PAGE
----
For highways, where trucks and road trains predominate as part of the traffic flow, it is recommended to plan parking spaces with a transverse arrangement so the trucks do not need to effectuate a turning manoeuver or movement with minimum radii. The design of the diagonal parking may vary depending on the angle at which the vehicles are located. To determine the size of the diagonal parking spaces for trucks, a design vehicle model was created and it modelled the movement path of the design vehicle, and it also determined the dynamic size. With this in mind, the main dimensions of the car park were determined (Figure 15). Using the approach above, diagonal parking sizes were determined at an angle from 30° to 45°. The planning of the parking space includes an alternative placement of parking spaces within the car park and modelling using the dynamic dimensions of the design vehicle at entrances and exits from the parking space. A necessary element of the organisation of traffic in the car park and the design of parking space is the organisation of an unimpeded passage of vehicles past parking spaces with a width of 4.5 m. The minimum radius for entering the car park should be at least 26 m, and at the exit it should be at least 30 m. The dimensions of parking spaces at different parking angles are presented in Table 5.

6. Conclusions

By studying the size of parking places, it was found out that the recommended dimensions provided by previously adopted regulatory documents do not comply with the existing traffic flow in the twentieth century. Regulatory documents contained ambiguous, sometimes even contradictory information, which is in conflict with the objectives of road safety and its convenience.
The “Methodological recommendations on the design and equipment of highways to ensure traffic safety” [24] recommend the approximate calculation of the total area of coverage in a parking place, including the area of manoeuvring the average area per one passenger car of 25 m2, and per truck of 40 m2. In the album of typical projects “Cross-sectional profiles of highways passing through settlements” (TP503-0-47.86), the average parking area for a truck should be 92.4 m2, not 40 m2, as stated in the methodological recommendations.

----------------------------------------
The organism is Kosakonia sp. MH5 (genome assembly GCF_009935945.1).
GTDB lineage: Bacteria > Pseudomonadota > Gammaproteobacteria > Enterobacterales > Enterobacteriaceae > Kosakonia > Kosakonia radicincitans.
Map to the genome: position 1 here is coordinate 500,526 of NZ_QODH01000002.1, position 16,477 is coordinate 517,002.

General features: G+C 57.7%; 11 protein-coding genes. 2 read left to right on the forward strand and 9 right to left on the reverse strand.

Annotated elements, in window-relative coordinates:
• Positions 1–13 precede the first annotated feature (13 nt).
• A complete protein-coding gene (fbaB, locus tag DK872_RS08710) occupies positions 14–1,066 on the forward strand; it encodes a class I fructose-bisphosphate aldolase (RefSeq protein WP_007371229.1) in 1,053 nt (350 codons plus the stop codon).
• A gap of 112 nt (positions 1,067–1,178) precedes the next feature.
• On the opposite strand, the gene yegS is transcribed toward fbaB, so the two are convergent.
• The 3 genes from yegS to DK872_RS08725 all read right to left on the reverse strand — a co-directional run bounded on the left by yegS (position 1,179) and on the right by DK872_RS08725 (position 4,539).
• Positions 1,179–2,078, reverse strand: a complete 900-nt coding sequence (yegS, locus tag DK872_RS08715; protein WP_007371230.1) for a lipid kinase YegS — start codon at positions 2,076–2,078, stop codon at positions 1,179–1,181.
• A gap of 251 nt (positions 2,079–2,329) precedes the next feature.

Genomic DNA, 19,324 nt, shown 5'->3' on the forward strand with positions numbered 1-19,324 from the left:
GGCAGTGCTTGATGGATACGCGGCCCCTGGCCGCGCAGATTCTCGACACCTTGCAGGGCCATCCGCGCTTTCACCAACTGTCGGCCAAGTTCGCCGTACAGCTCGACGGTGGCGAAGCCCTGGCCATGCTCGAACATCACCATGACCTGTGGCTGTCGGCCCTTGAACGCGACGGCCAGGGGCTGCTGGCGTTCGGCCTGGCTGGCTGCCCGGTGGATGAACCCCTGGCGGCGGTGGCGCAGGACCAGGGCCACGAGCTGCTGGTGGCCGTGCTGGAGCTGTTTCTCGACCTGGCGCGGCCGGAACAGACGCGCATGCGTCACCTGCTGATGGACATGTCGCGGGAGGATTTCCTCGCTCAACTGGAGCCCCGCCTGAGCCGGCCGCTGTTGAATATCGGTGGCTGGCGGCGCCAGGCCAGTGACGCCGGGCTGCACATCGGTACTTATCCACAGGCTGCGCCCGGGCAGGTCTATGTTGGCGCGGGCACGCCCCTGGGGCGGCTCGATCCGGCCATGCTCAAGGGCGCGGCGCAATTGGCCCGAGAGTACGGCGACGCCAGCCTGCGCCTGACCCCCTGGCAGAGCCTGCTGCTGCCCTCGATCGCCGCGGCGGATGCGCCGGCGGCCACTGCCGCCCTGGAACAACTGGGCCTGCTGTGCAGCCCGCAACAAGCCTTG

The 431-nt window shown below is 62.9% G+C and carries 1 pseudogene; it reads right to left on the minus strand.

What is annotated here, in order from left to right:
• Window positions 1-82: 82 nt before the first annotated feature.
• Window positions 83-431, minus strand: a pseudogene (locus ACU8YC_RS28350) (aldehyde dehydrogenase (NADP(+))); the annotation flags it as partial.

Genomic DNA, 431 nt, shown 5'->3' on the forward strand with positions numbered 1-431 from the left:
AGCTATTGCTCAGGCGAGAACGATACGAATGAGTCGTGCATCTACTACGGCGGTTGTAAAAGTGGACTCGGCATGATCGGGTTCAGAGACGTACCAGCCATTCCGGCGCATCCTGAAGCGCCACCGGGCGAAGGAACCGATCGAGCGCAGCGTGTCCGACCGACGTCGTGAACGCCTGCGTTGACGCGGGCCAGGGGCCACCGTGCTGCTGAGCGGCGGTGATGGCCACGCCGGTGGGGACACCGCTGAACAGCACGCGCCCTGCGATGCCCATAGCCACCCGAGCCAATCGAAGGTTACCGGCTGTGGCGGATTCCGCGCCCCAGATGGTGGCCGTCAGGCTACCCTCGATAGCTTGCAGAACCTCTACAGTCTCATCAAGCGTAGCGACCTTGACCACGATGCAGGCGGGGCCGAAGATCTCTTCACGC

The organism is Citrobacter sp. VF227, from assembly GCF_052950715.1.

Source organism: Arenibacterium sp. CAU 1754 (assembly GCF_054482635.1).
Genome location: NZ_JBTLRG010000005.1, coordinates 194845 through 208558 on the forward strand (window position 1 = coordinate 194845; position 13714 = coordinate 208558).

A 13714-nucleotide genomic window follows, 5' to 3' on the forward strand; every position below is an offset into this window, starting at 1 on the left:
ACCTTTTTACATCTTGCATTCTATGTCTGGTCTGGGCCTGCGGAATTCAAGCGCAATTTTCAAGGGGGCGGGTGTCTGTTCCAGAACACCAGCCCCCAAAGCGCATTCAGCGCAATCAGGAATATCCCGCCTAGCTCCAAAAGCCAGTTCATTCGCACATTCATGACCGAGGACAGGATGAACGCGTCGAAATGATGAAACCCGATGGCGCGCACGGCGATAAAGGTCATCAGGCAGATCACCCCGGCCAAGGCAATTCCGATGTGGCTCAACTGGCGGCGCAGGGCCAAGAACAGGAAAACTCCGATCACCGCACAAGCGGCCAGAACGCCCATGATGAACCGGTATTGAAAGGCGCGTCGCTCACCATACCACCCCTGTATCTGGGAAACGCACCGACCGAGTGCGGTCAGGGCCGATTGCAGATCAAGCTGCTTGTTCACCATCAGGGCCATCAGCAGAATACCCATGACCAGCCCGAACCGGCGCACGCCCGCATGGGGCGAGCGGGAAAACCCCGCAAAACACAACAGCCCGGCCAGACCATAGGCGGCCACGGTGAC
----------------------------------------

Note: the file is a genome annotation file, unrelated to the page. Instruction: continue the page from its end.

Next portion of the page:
The dimensions of parking places recommended by the authors differ from the current regulatory documents in the direction of increasing the area for the parking space. This is due to the fact that modern vehicles are wider and longer and require more space for parking and manoeuvring. Researches have shown that for one passenger car, while taking into account the manoeuvring, 28.7 m2 of parking space is needed. For a road train with the length of 16.5 m, this value is 143.1 m2 of area, and for a road train with the length of 19.8 m, this value is 187.2 m2 of area, which are substantially higher values than defined by regulatory documents.
Based on the research two basic conclusions can be presented. Less than five parking places at an angle of 90° are inefficient for any type of vehicle regarding the area used. When parking places are located at the angle of 60° or 45°, up to four parking places are considered to be inefficient regarding the area used.
Despite the fact that the presented research took into account the characteristics of the traffic flow in Russia, its results can be applied to different environments taking into consideration different design vehicles. The methodology of the research is general and applicable also to other countries. The results, however, depend on the dimensions of design vehicles, which are influenced by maximum allowable dimensions of vehicles in individual countries. Therefore, the design vehicles in Russia and Uzbekistan are different from those in the USA, for instance. The results can be used in EU Member States after slight modifications because the dimensions of design vehicles in the paper are very similar to maximum allowed dimensions of vehicles and vehicle combinations according to the Council Directive 96/53/EC.
The research problematics is very relevant because of the need to meet requirements of the EU regulations related to the mandatory weekly and daily rests of truck drivers that are remotely controlled by smart tachographs installed in all newly registered freight vehicles in EU Member States from June 2019. This would be very difficult without a sufficient number of suitable parking areas.
The provided recommendations can be useful also for designing parking in open areas near shopping centres, state institutions, universities, the custom controls, driver rest areas (many functional recreation areas) and other suitable open areas. All these are part of smart parking systems in today’s Smart Cities.